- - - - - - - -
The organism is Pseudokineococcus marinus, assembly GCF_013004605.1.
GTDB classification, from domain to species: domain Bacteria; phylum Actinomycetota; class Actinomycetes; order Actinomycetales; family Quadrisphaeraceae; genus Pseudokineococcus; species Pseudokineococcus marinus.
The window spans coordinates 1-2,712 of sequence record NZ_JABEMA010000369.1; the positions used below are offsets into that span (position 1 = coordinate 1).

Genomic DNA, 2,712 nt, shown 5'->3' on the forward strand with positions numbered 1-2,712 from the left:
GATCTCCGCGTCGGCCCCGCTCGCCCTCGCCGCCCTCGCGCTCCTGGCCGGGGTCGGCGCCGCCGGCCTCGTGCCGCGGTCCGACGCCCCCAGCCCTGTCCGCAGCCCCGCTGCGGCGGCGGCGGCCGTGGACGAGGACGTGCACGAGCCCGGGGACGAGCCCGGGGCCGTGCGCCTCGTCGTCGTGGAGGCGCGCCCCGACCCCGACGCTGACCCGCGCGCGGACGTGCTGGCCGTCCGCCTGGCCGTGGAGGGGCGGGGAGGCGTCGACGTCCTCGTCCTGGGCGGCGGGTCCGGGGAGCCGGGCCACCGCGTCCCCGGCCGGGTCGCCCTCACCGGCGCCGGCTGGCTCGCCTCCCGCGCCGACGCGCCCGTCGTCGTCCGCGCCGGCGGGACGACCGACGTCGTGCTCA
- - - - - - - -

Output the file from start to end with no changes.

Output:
The organism is Pseudokineococcus marinus, assembly GCF_013004605.1.
GTDB classification, from domain to species: domain Bacteria; phylum Actinomycetota; class Actinomycetes; order Actinomycetales; family Quadrisphaeraceae; genus Pseudokineococcus; species Pseudokineococcus marinus.
The window spans coordinates 1-2,712 of sequence record NZ_JABEMA010000369.1; the positions used below are offsets into that span (position 1 = coordinate 1).

Genomic DNA, 2,712 nt, shown 5'->3' on the forward strand with positions numbered 1-2,712 from the left:
GATCTCCGCGTCGGCCCCGCTCGCCCTCGCCGCCCTCGCGCTCCTGGCCGGGGTCGGCGCCGCCGGCCTCGTGCCGCGGTCCGACGCCCCCAGCCCTGTCCGCAGCCCCGCTGCGGCGGCGGCGGCCGTGGACGAGGACGTGCACGAGCCCGGGGACGAGCCCGGGGCCGTGCGCCTCGTCGTCGTGGAGGCGCGCCCCGACCCCGACGCTGACCCGCGCGCGGACGTGCTGGCCGTCCGCCTGGCCGTGGAGGGGCGGGGAGGCGTCGACGTCCTCGTCCTGGGCGGCGGGTCCGGGGAGCCGGGCCACCGCGTCCCCGGCCGGGTCGCCCTCACCGGCGCCGGCTGGCTCGCCTCCCGCGCCGACGCGCCCGTCGTCGTCCGCGCCGGCGGGACGACCGACGTCGTGCTCA